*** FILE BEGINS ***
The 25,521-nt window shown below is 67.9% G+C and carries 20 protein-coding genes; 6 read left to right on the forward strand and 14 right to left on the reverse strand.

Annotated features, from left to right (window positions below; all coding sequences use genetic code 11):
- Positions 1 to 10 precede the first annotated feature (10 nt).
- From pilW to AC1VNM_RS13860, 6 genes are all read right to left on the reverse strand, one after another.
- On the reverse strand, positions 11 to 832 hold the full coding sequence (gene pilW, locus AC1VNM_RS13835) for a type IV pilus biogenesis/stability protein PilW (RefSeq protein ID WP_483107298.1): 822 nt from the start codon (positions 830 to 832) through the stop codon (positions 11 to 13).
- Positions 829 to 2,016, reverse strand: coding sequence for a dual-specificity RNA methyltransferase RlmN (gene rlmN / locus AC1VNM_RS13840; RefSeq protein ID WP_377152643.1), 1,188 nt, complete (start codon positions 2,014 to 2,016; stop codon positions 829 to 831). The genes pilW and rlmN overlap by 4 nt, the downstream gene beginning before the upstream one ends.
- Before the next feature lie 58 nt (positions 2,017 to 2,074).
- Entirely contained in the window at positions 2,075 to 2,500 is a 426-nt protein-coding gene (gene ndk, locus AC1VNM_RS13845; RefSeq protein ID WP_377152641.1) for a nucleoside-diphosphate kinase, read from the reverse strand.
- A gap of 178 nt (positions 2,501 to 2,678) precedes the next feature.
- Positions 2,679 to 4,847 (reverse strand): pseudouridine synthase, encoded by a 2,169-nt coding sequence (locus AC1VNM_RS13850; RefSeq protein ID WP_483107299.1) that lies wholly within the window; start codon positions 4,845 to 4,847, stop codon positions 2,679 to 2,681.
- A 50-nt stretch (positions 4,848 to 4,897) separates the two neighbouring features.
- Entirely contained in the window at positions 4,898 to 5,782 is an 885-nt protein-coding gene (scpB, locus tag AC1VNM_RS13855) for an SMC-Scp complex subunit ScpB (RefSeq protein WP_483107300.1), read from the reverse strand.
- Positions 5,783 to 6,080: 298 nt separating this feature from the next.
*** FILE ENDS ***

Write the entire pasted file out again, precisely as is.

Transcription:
The 25,521-nt window shown below is 67.9% G+C and carries 20 protein-coding genes; 6 read left to right on the forward strand and 14 right to left on the reverse strand.

Annotated features, from left to right (window positions below; all coding sequences use genetic code 11):
- Positions 1 to 10 precede the first annotated feature (10 nt).
- From pilW to AC1VNM_RS13860, 6 genes are all read right to left on the reverse strand, one after another.
- On the reverse strand, positions 11 to 832 hold the full coding sequence (gene pilW, locus AC1VNM_RS13835) for a type IV pilus biogenesis/stability protein PilW (RefSeq protein ID WP_483107298.1): 822 nt from the start codon (positions 830 to 832) through the stop codon (positions 11 to 13).
- Positions 829 to 2,016, reverse strand: coding sequence for a dual-specificity RNA methyltransferase RlmN (gene rlmN / locus AC1VNM_RS13840; RefSeq protein ID WP_377152643.1), 1,188 nt, complete (start codon positions 2,014 to 2,016; stop codon positions 829 to 831). The genes pilW and rlmN overlap by 4 nt, the downstream gene beginning before the upstream one ends.
- Before the next feature lie 58 nt (positions 2,017 to 2,074).
- Entirely contained in the window at positions 2,075 to 2,500 is a 426-nt protein-coding gene (gene ndk, locus AC1VNM_RS13845; RefSeq protein ID WP_377152641.1) for a nucleoside-diphosphate kinase, read from the reverse strand.
- A gap of 178 nt (positions 2,501 to 2,678) precedes the next feature.
- Positions 2,679 to 4,847 (reverse strand): pseudouridine synthase, encoded by a 2,169-nt coding sequence (locus AC1VNM_RS13850; RefSeq protein ID WP_483107299.1) that lies wholly within the window; start codon positions 4,845 to 4,847, stop codon positions 2,679 to 2,681.
- A 50-nt stretch (positions 4,848 to 4,897) separates the two neighbouring features.
- Entirely contained in the window at positions 4,898 to 5,782 is an 885-nt protein-coding gene (scpB, locus tag AC1VNM_RS13855) for an SMC-Scp complex subunit ScpB (RefSeq protein WP_483107300.1), read from the reverse strand.
- Positions 5,783 to 6,080: 298 nt separating this feature from the next.